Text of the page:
Remedy Organics, Englewood Cliffs, NJ, has launched Berry Immunity, a plant-based protein beverage high in vitamin C and vitamin D content. It contains elderberry, strawberry, echinacea, camu camu, lion’s mane and prebiotics.
“When creating Berry Immunity, I carefully selected a powerhouse of anti-viral ingredients that work synergistically to support the immune system,” said company founder Cindy Kasindorf. “Beyond superfood berries, herbs and mushrooms, prebiotics were a key component for further immune support and gut health, as 70% of your immune system lives in your gut.”
FutureCeuticals’ ingredient portfolio includes a variety of whole foods that support immunity: acerola, orange, carrot, sweet potato, turmeric, quercetin, açai, maqui berry, kale and spinach.
“We also offer branded solutions like Phyto-C,” Mr. Wories said. “Phyto-C is a new launch from Van Drunen Farms and FutureCeuticals. It is a plant-based, antioxidant complex that delivers 11 superfoods, including natural vitamin C and polyphenols, to help support a healthy immune response.”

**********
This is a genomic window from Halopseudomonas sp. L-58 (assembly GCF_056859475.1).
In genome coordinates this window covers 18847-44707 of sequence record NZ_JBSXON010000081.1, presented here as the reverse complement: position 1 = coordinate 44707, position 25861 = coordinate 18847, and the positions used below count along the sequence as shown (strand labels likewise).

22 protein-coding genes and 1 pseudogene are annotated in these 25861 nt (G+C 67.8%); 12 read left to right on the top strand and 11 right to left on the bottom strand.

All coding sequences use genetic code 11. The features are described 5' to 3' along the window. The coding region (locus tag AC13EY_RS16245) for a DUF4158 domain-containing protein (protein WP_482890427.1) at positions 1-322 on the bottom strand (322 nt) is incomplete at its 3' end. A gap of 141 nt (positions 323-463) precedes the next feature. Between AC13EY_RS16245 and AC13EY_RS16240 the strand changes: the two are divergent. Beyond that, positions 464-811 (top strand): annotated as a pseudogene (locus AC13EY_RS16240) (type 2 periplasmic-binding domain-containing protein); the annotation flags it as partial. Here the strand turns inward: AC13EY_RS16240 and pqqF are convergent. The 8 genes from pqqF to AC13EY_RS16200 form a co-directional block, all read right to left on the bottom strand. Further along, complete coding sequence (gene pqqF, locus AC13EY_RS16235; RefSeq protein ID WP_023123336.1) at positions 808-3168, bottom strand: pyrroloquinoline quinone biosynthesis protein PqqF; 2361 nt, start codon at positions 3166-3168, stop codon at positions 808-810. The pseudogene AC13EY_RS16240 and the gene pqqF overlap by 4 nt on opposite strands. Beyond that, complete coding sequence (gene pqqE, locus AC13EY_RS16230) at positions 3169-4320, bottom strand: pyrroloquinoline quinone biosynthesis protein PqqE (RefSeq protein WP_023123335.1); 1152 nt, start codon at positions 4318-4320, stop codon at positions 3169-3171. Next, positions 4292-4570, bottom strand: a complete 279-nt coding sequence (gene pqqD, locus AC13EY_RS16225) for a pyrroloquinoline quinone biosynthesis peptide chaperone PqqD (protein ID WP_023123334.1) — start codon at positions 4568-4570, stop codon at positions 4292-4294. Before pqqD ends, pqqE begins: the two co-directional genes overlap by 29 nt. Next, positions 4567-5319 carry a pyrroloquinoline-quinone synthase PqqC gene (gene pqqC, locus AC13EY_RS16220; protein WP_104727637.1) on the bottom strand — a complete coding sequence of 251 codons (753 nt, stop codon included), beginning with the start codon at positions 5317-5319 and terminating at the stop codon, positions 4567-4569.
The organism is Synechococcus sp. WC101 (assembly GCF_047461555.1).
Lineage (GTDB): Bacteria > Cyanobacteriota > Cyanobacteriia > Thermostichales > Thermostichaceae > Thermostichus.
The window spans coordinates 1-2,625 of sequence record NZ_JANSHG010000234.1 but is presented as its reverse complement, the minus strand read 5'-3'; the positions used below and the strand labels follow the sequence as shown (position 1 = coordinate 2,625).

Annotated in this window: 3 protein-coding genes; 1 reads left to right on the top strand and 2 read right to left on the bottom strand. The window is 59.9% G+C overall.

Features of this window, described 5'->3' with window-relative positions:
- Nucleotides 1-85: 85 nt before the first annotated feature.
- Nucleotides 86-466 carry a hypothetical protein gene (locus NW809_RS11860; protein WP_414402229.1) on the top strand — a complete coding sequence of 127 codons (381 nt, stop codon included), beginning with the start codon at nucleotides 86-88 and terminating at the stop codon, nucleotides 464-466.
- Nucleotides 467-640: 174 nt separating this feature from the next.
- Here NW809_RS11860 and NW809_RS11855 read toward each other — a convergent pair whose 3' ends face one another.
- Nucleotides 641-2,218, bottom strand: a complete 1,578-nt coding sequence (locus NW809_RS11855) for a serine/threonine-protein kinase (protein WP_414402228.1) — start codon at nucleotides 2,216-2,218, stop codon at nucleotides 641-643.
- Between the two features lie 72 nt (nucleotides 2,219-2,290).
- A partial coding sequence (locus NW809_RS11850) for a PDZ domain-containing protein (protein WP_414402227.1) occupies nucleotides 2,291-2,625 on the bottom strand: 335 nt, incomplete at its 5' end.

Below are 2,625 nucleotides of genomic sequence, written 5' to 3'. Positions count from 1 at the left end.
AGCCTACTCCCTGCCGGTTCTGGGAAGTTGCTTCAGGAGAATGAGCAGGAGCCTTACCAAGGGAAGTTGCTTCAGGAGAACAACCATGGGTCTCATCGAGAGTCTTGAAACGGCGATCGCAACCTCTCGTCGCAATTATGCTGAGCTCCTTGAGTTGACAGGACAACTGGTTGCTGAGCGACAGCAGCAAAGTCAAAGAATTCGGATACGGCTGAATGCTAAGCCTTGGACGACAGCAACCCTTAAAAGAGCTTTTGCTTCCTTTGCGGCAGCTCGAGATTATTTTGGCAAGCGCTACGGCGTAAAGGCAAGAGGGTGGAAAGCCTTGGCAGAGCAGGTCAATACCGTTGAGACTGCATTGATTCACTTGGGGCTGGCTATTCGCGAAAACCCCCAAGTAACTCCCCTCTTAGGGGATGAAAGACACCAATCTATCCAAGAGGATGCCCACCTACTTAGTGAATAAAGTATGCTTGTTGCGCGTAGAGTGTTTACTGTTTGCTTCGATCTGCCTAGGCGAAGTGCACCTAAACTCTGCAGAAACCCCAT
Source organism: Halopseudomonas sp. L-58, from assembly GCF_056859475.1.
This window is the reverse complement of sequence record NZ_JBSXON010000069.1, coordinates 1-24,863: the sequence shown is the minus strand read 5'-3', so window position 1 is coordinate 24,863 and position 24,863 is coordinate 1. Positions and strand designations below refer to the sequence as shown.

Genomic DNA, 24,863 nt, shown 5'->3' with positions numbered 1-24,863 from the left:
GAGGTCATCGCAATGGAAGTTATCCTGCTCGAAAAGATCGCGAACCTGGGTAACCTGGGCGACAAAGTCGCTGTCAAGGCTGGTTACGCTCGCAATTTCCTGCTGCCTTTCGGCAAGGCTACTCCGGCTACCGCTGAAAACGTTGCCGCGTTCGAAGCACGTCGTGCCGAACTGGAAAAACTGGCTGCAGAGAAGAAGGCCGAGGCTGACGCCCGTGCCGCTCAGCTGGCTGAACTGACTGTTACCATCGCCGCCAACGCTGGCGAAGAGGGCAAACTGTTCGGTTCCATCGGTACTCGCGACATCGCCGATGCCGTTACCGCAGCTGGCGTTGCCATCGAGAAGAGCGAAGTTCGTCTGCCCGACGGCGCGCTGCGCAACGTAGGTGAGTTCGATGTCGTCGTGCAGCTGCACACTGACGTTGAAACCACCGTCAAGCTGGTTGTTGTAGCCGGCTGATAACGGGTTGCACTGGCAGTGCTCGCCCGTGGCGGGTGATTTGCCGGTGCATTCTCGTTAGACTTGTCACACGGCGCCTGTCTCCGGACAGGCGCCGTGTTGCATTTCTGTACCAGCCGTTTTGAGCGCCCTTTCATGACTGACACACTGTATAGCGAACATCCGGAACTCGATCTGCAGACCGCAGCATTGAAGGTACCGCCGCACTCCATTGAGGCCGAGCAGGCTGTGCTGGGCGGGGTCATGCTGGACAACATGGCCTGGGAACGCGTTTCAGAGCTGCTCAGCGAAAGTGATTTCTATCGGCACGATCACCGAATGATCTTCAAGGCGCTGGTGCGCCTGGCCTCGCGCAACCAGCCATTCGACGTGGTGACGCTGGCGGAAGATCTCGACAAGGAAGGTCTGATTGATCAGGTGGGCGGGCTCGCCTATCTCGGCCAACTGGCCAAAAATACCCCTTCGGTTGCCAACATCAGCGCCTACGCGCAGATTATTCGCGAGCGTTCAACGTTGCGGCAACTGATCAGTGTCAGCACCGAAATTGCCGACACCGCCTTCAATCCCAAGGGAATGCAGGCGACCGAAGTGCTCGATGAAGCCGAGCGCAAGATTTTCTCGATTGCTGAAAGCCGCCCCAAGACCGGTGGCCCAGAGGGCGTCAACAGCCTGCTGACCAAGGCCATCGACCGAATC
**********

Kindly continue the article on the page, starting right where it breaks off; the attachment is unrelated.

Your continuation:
Phyto-C contains an excellent source of vitamin C, he added.
The amount of vitamin C in 100 grams of acerola is 20 times the recommended daily intake, according to iTi Tropicals, Lawrenceville, NJ. Also known as Barbados cherry, acerola is grown commercially and harvested primarily in Brazil. A distinctive tart flavor allows it to blend well with other juices, particularly mango and pineapple juices, according to iTi Tropicals. Smoothies, jellies, jams, gummies and fruit snacks are other potential applications.
The Hartman Group survey found 14% of respondents said they were consuming elderberry and another 52% said they were interested in trying it.
“It just sort of coincided with this general interest in immunity,” Ms. Demeritt said.
Eldermune, a new ingredient, combines elderberry juice concentrate for immune support and Sunfiber, a soluble prebiotic dietary fiber. Innovative Natural Solutions (INS Farms), Purdy, Mo., developed Eldermune. NutriScience Innovations, Trumbull, Conn., exclusively will supply and market it. Potential applications include beverages and dietary supplements.
When working with elderberry or any functional ingredients, food and beverage companies should have proof to support their claims. A dietary supplement case provides a warning.